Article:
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Core Memories

Objective: Through brainstorming, peer sharing, and drafting, students will learn to write
narratives to develop real experiences or events using effective techniques, descriptive details,
and clear event sequences. The students will be able to identify their core memories and write
about it using descriptive language in order to show the event to their reader. This lesson helps
students focus on a specific topic and apply the skills previously learned in order to write a
personal narrative.
Background:

This is a part two lesson. The first lesson taught to the students was about descriptive
language such as beefing up sentences using different verbs.
The students have already practiced changing bland verbs into showing verbs (ex- walked
changes to trudged, scurried, or slithered)
The students will have already learned about showing versus telling in previous lessons.
The students already practiced showing versus telling, but without a prompt.

Target Age Group: 3rd grade students


Assignment:

First, the teacher will review with the students about showing vs telling.
Then, the teacher will play the 45 second clip for Disney Pixars movie Inside Out. :
https://www.youtube.com/watch?v=AXGhfYVAOKE;
Ask the students what they understand about core memories, and explain that core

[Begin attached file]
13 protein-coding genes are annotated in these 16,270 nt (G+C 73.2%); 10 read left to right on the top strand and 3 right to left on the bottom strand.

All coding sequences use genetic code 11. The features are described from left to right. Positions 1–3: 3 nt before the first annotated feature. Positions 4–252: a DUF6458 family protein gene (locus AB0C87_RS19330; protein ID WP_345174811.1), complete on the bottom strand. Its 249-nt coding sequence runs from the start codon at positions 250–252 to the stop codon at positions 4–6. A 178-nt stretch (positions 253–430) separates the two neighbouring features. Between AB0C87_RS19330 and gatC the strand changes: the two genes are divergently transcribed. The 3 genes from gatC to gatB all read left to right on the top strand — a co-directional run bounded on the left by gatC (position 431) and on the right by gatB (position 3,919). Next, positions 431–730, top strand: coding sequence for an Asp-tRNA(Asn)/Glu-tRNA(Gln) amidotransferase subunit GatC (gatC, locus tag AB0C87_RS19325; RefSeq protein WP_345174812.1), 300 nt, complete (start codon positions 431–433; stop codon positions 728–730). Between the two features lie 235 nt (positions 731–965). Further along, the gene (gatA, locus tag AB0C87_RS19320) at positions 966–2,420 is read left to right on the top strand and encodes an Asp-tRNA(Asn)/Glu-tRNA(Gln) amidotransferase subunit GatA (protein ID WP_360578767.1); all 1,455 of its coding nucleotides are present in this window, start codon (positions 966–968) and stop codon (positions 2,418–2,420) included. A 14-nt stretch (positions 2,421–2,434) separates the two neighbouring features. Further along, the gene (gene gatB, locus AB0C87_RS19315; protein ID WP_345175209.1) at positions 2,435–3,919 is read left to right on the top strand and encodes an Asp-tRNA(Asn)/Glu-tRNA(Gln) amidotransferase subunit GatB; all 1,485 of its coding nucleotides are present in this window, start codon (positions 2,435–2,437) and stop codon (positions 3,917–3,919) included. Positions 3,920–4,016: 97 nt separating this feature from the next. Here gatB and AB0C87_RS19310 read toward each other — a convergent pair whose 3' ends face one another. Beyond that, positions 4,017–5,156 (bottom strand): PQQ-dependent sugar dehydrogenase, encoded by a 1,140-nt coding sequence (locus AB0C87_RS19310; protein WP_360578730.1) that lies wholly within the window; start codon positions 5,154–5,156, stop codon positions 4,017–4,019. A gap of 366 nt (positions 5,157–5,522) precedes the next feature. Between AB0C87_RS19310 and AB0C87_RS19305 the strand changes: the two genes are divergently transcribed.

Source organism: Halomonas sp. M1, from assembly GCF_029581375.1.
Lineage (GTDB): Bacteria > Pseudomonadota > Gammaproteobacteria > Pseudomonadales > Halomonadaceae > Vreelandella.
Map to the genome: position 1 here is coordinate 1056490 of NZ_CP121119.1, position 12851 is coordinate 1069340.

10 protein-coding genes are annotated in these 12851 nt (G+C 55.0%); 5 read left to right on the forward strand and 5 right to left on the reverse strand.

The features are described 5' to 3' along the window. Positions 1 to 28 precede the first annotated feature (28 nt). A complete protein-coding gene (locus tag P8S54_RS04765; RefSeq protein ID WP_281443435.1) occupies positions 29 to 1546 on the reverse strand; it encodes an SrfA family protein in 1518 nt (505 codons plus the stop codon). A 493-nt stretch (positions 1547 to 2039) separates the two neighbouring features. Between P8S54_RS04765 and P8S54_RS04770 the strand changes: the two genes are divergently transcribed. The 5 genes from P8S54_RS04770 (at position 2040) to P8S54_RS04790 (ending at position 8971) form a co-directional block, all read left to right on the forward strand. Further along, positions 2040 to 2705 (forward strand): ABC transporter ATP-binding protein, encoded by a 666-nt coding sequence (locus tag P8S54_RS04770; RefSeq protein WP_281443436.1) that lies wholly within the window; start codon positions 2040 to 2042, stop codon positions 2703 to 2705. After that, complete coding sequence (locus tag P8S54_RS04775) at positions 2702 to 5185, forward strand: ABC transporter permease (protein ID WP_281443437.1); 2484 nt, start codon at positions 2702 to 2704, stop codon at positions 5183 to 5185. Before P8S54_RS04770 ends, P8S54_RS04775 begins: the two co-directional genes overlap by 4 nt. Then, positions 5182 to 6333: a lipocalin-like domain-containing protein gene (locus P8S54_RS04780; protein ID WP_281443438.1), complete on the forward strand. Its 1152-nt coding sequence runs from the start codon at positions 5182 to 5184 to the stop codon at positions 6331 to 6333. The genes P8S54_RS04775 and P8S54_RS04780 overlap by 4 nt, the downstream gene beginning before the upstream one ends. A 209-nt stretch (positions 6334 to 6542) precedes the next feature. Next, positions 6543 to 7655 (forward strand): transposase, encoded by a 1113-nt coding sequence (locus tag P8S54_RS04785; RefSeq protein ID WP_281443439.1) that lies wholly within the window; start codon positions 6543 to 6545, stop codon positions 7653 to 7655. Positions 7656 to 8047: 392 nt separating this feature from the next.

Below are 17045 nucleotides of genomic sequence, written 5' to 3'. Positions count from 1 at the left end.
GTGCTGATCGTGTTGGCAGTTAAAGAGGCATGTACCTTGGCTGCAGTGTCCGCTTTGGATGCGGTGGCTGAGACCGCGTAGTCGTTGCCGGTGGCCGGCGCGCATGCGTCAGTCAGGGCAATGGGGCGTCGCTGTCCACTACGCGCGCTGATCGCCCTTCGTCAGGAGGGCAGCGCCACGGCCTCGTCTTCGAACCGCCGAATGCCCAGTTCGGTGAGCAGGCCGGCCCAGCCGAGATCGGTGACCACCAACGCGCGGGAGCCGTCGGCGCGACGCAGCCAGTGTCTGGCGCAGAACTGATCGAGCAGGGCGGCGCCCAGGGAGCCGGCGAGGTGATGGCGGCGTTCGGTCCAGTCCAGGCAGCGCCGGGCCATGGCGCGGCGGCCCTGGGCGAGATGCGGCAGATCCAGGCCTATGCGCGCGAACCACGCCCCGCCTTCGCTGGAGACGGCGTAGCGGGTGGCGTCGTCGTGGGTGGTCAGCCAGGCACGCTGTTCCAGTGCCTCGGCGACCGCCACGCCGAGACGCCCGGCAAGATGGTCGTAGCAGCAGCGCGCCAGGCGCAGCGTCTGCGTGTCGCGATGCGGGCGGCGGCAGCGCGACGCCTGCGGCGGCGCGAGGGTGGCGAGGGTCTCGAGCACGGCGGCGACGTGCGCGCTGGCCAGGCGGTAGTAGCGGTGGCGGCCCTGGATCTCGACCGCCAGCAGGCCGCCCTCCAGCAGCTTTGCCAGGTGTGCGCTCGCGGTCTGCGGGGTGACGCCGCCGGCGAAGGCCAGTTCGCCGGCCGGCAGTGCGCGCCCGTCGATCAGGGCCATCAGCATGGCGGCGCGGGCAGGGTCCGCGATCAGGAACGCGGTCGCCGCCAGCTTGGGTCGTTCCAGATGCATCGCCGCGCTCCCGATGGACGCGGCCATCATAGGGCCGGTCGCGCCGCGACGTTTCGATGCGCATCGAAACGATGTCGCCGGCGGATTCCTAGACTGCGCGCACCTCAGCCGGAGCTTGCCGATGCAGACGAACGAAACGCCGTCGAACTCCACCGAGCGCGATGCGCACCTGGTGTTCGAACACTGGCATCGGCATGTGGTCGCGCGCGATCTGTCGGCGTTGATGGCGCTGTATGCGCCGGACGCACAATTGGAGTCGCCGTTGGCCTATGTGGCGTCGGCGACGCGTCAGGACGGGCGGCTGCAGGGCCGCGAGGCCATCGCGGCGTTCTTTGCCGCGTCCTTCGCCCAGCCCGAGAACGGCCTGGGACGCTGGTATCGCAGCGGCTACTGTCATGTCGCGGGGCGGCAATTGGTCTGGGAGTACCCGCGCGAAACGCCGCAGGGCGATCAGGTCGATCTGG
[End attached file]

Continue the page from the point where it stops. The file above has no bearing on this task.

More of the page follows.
memories are events from the past that help shape who we are.
Have the students silently brainstorm a quick list of memories they think could be
possible core memories.
The students will then stand up and toe to toe with a partner. They will share their
brainstorming lists of core memories with their partner. With the help of their partners,
the students will decide on one core memory/event to focus on.
The students will then write 3-5 detailed sentences about that core memory.
The students will then share the sentences with a partner.
A few students will share with the class
Each student will be given a strip of paper where they can write a descriptive phrase that
describes their core memory, and the strips will be made into a paper chain that will be
displayed around the classroom as the class core memories.
Collect the 3-5 sentences papers, and the next lesson will be adding on to those sentences
to help better describe the core memory.

Materials:
Colored paper; Markers; paper; pencil
Example:

Core memory brainstorm:


That time I fell off my bike at 10 years old
The day I got accepted into BYU
Mission call opening
Soccer injury at 15 y/o
Core Memory Descriptive Sentences:
I sat cross-legged on the couch, shaking with anticipation.
Sweat dripped down my back in the dead of winter.
In just a matter of seconds I would know where I would spend my 18 month service to the Lord.
I slowly ripped open the large pale envelope and scanned the page, and the words jumped out.
An audible gasp filled the room as I uttered Philippines Olongapo mission, speaking Tagalog.

Assessment:
Rubric

Participation

Writing Assignment

Grammar/Syntax

Exceeds Expectations
(4-5 pts)

The student answers


and asks questions.
The student shares
his/her ideas with
peer. Takes critique
from peers well and
applies corrections.
The student offers
feedback to his/her
peers.
The student
sometimes
participates in
discussion; takes
critique from peers
but does not execute
fully.

The student
effectively describes
their core memory
using descriptive
language and shows
more than tells.

Little to no
grammatical errors.

The student writes 3-5


sentences about a core
memory. The student
uses basic descriptive
words and basic
showing versus
telling.

Contains grammatical
errors, but can be
easily corrected/fixed.

Meets Expectations
(3-4 pts)

Needs Improvement
(1-2 pts)

The student does not


The student does not